Introducing POSSUM, An Open Source Retail Peripheral Platform for All

September 27, 2023

Profile Picture of Adam Nawrocki, A man with Mediterranean complexion, with brown curly hair, hair, wearing a black shirt with linen sport coat.
Adam Nawrocki

Principal Engineer

One of the greatest challenges for large retailers like Target is managing the configurations and lifecycles of retail peripherals such as scanners, scales, receipt printers, displays, self-checkout cash and coin, and more. At the scale of thousands of stores, tens of thousands of point of sale terminals, and hundreds of thousands of peripherals, managing it all in an operationally efficient and stable way, all while allowing flexibility, is not a challenge that can be taken lightly. This is where POSSUM comes in – our newest open source product, available at target/POSSUM, which provides hardware abstraction for industry standard retail peripherals. 
A Quick Look Back   
To understand our present and future direction, one must take a quick look back. Five years ago, Target was reliant on a monolithic application stack, running on third-party hardware, and managing that stack with closed-source solutions selected from the menu of traditional enterprise solutions and patterns.   
Our leaders made a commitment to moving our enterprise from our legacy application architecture to modernized enterprise checkout microservices based on open source solutions. But we did not stop there! We furthered the adoption of open source solutions in every facet of our physical point-of-sale endpoints. We moved towards a more commoditized, open architecture hardware platform. This catalyzed a large number of new offerings from our hardware vendors, enabling us to make strategic decisions and move quickly into a modernized point of sale ecosystem.  
As part of this modernization journey, many engineers within Target tech contributed to an innersource effort to develop a collection of standardized APIs to allow our new Electron & Node.js point of sale applications to interact with hardware in an abstracted way, without needing to understand low level hardware capabilities across various manufacturers’ models that are ever evolving due to hardware lifecycles and progressions. The idea that would become POSSUM was born.  
What is POSSUM? 
A diagram of a mobile device interacting with Point of Sale devices via POSSUM web APIs
POSSUM is a Spring framework Java Application, which consumes industry standard JavaPOS service objects, and exposes the hardware capabilities of retail peripherals via a standard Web API. These JavaPOS service objects are ideally provided by retail peripheral vendors as discreet stand-alone packages available for consumption by their customers. For those unfamiliar with retail peripherals, we can think of JavaPOS service objects as a device driver/library equivalent. For those familiar with retail peripherals today, you will find an OPOS service object analog in many of your existing peripheral providers today with many vendors providing JavaPOS service objects alongside their existing device drivers.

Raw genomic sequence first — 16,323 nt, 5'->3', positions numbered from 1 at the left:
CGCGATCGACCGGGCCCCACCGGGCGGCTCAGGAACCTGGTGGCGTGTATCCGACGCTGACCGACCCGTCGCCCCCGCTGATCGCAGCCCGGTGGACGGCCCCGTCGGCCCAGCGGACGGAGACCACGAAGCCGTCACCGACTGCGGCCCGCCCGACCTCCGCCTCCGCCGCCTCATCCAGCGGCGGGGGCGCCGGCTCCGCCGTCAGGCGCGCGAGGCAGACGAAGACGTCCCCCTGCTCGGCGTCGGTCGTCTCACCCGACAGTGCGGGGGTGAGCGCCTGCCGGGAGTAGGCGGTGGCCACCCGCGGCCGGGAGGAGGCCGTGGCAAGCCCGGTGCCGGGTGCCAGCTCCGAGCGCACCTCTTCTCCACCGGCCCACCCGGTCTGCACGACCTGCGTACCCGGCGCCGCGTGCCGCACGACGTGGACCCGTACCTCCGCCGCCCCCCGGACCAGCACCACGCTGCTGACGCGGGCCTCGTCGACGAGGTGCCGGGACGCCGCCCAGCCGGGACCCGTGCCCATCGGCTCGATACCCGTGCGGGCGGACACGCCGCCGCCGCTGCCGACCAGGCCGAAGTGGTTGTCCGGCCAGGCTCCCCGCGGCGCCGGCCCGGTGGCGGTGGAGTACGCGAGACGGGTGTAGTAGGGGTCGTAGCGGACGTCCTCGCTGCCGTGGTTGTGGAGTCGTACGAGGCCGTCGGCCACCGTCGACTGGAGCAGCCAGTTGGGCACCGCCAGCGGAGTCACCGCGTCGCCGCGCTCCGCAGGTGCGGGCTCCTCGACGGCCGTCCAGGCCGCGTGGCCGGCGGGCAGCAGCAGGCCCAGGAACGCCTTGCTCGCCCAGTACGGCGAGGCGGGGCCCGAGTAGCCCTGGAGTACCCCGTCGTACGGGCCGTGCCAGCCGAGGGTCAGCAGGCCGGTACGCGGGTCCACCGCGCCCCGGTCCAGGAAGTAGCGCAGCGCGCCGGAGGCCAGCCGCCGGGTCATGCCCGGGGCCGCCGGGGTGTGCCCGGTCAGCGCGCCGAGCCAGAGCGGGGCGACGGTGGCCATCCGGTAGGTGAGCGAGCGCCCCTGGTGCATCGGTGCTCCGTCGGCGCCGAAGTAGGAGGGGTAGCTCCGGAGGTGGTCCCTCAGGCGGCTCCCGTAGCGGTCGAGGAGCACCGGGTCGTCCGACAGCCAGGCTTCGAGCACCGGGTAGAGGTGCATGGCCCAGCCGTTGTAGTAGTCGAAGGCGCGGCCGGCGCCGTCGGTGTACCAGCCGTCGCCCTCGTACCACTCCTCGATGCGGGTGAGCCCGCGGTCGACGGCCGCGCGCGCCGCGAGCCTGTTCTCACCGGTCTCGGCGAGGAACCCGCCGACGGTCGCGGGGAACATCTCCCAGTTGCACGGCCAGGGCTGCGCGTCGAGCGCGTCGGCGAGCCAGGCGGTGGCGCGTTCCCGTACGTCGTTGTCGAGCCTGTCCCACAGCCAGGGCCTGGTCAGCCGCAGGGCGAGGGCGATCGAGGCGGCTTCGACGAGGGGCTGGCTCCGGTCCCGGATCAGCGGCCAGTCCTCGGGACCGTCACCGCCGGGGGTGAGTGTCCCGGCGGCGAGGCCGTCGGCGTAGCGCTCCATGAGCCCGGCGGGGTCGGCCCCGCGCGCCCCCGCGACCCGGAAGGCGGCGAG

There are many hardware vendors who are already conforming to this standard and publishing JavaPOS service objects, and many others are on the journey to get there. We have included simulator capabilities within the project to provide a springboard into testing and learning more about POSSUM and its core capabilities.  
Our vision is to mature the retail peripheral ecosystem and continue to drive the adoption of devices that conform to JavaPOS standards and best practices. POSSUM is an open architecture solution that achieves this objective. POSSUM will foster flexibility and competition in the retail peripheral space by allowing retailers to introduce peripherals of similar function from different vendors without being disruptive to the UI/UX of any given point of sale ecosystem.  
Our philosophy for POSSUM is to partner with other retailers to maintain a portable, consistent ecosystem where JavaPOS service objects can be consumed to rapidly deploy the functionality of similar capabilities from disparate manufacturers in an abstract way that is easily consumable by software developers. To that end, you will not find hardware manufacturer-specific code embedded within POSSUM. As we evaluate new hardware offerings, conformity to the JavaPOS spec is a key consideration moving forward. 
Our commitment to the open source community is to give back. Target has benefited from the open source community in many different aspects of our point-of-sale ecosystem. On our journey, we wanted to create something that we believe can be utilized by other retailers in their own open source journeys.  
Our invitation is to other retailers and vendor partners who are interested in furthering the adoption of JavaPOS as a standard to drive innovation in their ecosystems and product offerings. We invite you to explore our repo in GitHub at contribute to it, consume it, adopt it, and become part of our POSSUM community as we continue to look for opportunities to make it easier to manage retail peripherals at scale.   


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